The complex was originally built in 1833 as Sailor's Snug Harbor, a retirement home and hospital for seamen, funded by a bequest of Robert Randall. In 1900, there were approximately 1000 residents, but the population dropped below 200 by the mid-1950s and to 110 by the 1970s. By 1976, the remaining residents had been relocated to a new facility in North Carolina, the city had taken possession of the property, designated several of the buildings as landmarks, and eventually opened the area to public.
Snug Harbor was founded by the 1801 bequest of New York tycoon Captain Robert Richard Randall (for whom the nearby neighborhood of Randall Manor is named). Randall left his country estate, Manhattan property bounded by Fifth Avenue and Broadway and Eighth and 10th Streets to build an institution to care for "aged, decrepit and worn-out" seamen. The opening of the sailor's home was delayed by extended contests of the will by disappointed heirs. When Sailors' Snug Harbor opened in 1833 it was the first and only home for retired merchant seamen in the history of the United States. It began with a single building, now the centerpiece in the row of five Greek Revival temple-like buildings on the New Brighton waterfront.
Approximately one thousand retired sailors lived at Snug Harbor at its peak in the late 19th century, when it was among the wealthiest charities in New York. Its Washington Square area properties yielded a surplus exceeding the retirement home’s costs by $100,000 a year.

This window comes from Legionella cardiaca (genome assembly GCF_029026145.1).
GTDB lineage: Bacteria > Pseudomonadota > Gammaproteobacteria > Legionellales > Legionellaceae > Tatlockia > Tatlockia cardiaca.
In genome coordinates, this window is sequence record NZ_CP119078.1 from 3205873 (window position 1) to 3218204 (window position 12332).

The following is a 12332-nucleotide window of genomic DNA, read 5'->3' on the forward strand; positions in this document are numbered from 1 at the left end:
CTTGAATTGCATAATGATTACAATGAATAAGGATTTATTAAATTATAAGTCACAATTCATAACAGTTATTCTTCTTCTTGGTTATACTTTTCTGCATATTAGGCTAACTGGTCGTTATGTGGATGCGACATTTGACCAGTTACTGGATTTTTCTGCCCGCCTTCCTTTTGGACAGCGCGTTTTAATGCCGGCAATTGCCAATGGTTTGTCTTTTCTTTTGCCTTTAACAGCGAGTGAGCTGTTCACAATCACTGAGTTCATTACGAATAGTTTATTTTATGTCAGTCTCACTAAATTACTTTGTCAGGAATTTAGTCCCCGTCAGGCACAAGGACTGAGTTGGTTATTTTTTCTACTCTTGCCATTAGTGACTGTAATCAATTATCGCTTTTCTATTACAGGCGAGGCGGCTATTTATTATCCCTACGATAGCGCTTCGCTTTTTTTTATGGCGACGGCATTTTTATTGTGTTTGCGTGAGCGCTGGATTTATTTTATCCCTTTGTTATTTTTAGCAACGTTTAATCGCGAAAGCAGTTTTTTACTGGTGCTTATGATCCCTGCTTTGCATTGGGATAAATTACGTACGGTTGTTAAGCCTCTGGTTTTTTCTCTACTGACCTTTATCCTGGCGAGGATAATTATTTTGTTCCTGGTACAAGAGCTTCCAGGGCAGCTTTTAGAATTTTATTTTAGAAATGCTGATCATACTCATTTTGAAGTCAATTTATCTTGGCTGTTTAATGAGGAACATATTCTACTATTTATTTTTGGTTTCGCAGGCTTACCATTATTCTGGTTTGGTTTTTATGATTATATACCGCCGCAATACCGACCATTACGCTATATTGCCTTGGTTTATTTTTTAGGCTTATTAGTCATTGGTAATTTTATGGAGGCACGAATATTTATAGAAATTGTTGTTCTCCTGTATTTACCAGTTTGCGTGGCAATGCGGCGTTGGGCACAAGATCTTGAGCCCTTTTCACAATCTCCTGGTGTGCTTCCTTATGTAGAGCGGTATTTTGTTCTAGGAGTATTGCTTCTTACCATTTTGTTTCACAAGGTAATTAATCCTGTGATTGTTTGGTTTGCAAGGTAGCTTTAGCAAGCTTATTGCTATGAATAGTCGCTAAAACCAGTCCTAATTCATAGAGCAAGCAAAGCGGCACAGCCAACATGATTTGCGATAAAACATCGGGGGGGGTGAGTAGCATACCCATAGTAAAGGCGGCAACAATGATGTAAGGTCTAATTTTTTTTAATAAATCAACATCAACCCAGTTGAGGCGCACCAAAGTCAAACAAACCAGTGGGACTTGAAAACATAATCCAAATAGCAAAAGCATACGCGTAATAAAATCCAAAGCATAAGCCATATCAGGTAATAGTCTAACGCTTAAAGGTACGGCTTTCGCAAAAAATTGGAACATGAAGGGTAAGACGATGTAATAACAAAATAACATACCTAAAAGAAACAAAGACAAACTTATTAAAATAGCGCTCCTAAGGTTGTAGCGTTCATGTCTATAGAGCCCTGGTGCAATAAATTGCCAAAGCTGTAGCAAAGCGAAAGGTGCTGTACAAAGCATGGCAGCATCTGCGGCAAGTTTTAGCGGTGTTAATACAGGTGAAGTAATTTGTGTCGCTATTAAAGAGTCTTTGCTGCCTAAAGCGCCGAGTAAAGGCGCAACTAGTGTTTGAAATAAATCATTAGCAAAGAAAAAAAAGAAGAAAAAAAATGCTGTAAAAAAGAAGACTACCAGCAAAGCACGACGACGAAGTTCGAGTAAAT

In 1890, Captain Gustavus G. D. Trask, the governor of Snug Harbor, decided to build a huge Renaissance Revival church, the Randall Memorial Chapel, and, next to it, a music hall, both designed by Robert W. Gibson. The chapel was demolished in 1952.
Snug Harbor experienced financial difficulties in the mid-20th century. Once grand structures, such as the ornate, white marble Randall Memorial Church, fell into disrepair and were demolished. With the inauguration of the Social Security system in the 1930s, demand for accommodation for old sailors declined; by the mid-1950s, less than 200 residents remained. In the 1960s, the few retired sailors still living here were relocated to Sea Level, North Carolina.
By the 1960s, the 83 acre (336,000 m²) site was being coveted by land developers, leading to the formation of a local movement whose goal was the preservation of the property. The newly formed New York City Landmarks Commission stepped forward to save the remaining buildings, designating them as New York City’s first landmark structures, and listing them on the National Register of Historic Places. A series of legal battles ensued. Ultimately, the validity of landmark designation was upheld. It was declared a National Historic Landmark in 1965. While some view the land aquisition as preservation others saw a land grab. The captain's will was broken and the retired sailors were driven from their home on the banks of the Kill where they could enjoy the passing of the merchant shipping to and from the Port of Newark. They were relagated to the backwaters of the swamps of the Carolina marshland.
On September 12, 1976, the Snug Harbor Cultural Center was officially opened to the public. In 2008 the Snug Harbor Cultural Center and the Staten Island Botanical Garden merged to become the Snug Harbor Cultural Center and Botanical Garden.
The five interlocking Greek Revival buildings at Snug Harbor are regarded as "the most ambitious moment of the classic revival in the United States" and the "most extraordinary" suite of Greek temple-style buildings in the country. With the 1833 Building C as the centerpiece, five stately Greek Revival buildings "form a symmetrical composition on Richmond Terrace, an eight-columned portico in the center and two six-columned porticoes on either end.